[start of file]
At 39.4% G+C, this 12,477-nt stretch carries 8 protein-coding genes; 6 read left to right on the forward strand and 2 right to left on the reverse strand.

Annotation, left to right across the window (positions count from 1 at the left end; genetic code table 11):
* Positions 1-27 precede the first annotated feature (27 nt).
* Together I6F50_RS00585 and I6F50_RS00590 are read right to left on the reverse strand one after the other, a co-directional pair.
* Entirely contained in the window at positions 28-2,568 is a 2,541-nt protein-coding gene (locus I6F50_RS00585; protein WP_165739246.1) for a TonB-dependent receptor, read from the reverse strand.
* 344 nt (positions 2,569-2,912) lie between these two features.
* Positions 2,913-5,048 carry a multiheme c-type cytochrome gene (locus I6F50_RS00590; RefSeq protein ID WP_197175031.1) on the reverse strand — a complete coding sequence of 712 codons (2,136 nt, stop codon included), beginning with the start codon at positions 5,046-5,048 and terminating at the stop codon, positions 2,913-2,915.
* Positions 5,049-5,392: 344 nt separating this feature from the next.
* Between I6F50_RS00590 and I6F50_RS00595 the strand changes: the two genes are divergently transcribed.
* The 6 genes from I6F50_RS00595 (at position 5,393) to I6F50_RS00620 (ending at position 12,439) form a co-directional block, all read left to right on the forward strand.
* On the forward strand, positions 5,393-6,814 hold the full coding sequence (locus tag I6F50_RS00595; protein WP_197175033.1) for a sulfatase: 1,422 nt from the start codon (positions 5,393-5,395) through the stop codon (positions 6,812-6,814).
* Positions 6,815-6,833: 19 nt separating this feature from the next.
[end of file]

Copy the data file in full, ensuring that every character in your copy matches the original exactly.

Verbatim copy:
At 39.4% G+C, this 12,477-nt stretch carries 8 protein-coding genes; 6 read left to right on the forward strand and 2 right to left on the reverse strand.

Annotation, left to right across the window (positions count from 1 at the left end; genetic code table 11):
* Positions 1-27 precede the first annotated feature (27 nt).
* Together I6F50_RS00585 and I6F50_RS00590 are read right to left on the reverse strand one after the other, a co-directional pair.
* Entirely contained in the window at positions 28-2,568 is a 2,541-nt protein-coding gene (locus I6F50_RS00585; protein WP_165739246.1) for a TonB-dependent receptor, read from the reverse strand.
* 344 nt (positions 2,569-2,912) lie between these two features.
* Positions 2,913-5,048 carry a multiheme c-type cytochrome gene (locus I6F50_RS00590; RefSeq protein ID WP_197175031.1) on the reverse strand — a complete coding sequence of 712 codons (2,136 nt, stop codon included), beginning with the start codon at positions 5,046-5,048 and terminating at the stop codon, positions 2,913-2,915.
* Positions 5,049-5,392: 344 nt separating this feature from the next.
* Between I6F50_RS00590 and I6F50_RS00595 the strand changes: the two genes are divergently transcribed.
* The 6 genes from I6F50_RS00595 (at position 5,393) to I6F50_RS00620 (ending at position 12,439) form a co-directional block, all read left to right on the forward strand.
* On the forward strand, positions 5,393-6,814 hold the full coding sequence (locus tag I6F50_RS00595; protein WP_197175033.1) for a sulfatase: 1,422 nt from the start codon (positions 5,393-5,395) through the stop codon (positions 6,812-6,814).
* Positions 6,815-6,833: 19 nt separating this feature from the next.